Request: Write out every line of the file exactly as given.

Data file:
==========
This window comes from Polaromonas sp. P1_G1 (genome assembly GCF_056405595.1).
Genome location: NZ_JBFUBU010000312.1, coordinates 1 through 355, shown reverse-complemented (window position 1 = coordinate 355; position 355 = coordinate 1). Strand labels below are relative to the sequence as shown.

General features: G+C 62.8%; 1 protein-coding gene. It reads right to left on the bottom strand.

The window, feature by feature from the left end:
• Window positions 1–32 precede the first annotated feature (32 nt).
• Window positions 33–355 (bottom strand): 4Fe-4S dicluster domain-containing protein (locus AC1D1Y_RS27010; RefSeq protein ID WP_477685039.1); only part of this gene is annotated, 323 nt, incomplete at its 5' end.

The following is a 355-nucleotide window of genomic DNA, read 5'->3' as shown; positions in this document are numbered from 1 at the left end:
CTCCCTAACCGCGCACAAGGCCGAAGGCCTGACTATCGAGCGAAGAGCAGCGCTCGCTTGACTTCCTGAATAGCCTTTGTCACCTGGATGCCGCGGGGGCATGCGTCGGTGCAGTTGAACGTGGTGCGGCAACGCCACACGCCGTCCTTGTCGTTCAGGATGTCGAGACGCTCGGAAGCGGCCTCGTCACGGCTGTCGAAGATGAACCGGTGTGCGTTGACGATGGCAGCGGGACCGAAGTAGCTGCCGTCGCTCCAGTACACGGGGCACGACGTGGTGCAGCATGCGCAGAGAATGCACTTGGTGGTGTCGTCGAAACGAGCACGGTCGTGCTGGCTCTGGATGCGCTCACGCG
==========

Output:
This window comes from Polaromonas sp. P1_G1 (genome assembly GCF_056405595.1).
Genome location: NZ_JBFUBU010000312.1, coordinates 1 through 355, shown reverse-complemented (window position 1 = coordinate 355; position 355 = coordinate 1). Strand labels below are relative to the sequence as shown.

General features: G+C 62.8%; 1 protein-coding gene. It reads right to left on the bottom strand.

The window, feature by feature from the left end:
• Window positions 1–32 precede the first annotated feature (32 nt).
• Window positions 33–355 (bottom strand): 4Fe-4S dicluster domain-containing protein (locus AC1D1Y_RS27010; RefSeq protein ID WP_477685039.1); only part of this gene is annotated, 323 nt, incomplete at its 5' end.

The following is a 355-nucleotide window of genomic DNA, read 5'->3' as shown; positions in this document are numbered from 1 at the left end:
CTCCCTAACCGCGCACAAGGCCGAAGGCCTGACTATCGAGCGAAGAGCAGCGCTCGCTTGACTTCCTGAATAGCCTTTGTCACCTGGATGCCGCGGGGGCATGCGTCGGTGCAGTTGAACGTGGTGCGGCAACGCCACACGCCGTCCTTGTCGTTCAGGATGTCGAGACGCTCGGAAGCGGCCTCGTCACGGCTGTCGAAGATGAACCGGTGTGCGTTGACGATGGCAGCGGGACCGAAGTAGCTGCCGTCGCTCCAGTACACGGGGCACGACGTGGTGCAGCATGCGCAGAGAATGCACTTGGTGGTGTCGTCGAAACGAGCACGGTCGTGCTGGCTCTGGATGCGCTCACGCG